Don’t forfeit your rewards, said Michele Lerner DailyFinance.com. According to a new study from CardHub, “while credit card companies provide about $48 billion in rewards each year, about one third of those rewards are never redeemed.” Some of that money is left behind by forgetful consumers, but the shortfall also has to do with the limits on how rewards can be redeemed. Common requirements include minimum spending thresholds and clauses that cause points to expire after a missed payment. If you’re shopping for a new card, remember that cash-back rewards are still best, since they “have the bonus of letting you use your rewards to pay your bill.” Lastly, be wary of deals that offer big signon bonuses and low introductory rates. The savings today could cost you rewards points down the road if you ever miss a payment.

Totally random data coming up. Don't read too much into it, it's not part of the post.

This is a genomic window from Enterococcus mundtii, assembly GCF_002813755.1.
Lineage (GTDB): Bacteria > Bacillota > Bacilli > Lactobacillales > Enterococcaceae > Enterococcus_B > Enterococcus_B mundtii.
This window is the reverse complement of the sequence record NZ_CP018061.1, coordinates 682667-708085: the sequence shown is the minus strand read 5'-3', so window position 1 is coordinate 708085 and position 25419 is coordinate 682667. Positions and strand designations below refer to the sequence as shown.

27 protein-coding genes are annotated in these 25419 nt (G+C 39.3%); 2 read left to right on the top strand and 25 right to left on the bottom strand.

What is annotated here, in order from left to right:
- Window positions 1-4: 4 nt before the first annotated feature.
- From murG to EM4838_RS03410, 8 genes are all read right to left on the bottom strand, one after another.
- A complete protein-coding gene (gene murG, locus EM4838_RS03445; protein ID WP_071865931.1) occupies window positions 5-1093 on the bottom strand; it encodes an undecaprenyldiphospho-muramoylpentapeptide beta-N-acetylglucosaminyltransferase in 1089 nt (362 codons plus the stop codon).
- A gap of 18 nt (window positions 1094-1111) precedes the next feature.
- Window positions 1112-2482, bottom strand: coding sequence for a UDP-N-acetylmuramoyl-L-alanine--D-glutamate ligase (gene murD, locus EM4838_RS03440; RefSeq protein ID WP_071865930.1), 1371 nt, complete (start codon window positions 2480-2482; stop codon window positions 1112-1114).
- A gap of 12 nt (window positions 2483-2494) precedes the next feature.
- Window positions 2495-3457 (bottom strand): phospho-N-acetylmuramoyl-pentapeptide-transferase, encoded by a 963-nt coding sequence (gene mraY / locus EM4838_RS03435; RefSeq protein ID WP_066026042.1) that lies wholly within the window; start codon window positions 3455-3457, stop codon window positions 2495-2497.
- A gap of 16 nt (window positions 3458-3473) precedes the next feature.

16. Skip the holiday gift card
If you’re shopping for stocking stuffers, steer clear of gift cards, said Anthony Giorgianni in ConsumerReports.com. Recent regulations “have made gift cards safer,” but there are still “many drawbacks.” Just think of gift cards “as cash with lots of strings attached.” Some cards carry hefty fees, including purchase fees and dormancy fees. And unlike traditional debit and credit cards, gift cards carry “no right to dispute purchases made with gift cards, even if there’s an error or fraud.” Finally, if the card’s retailer goes belly up, you could end up “holding worthless plastic.” If you can’t come up with a traditional gift, “just give a check or cash, which can be used anywhere.”

17. JetBlue increases fees, adds seats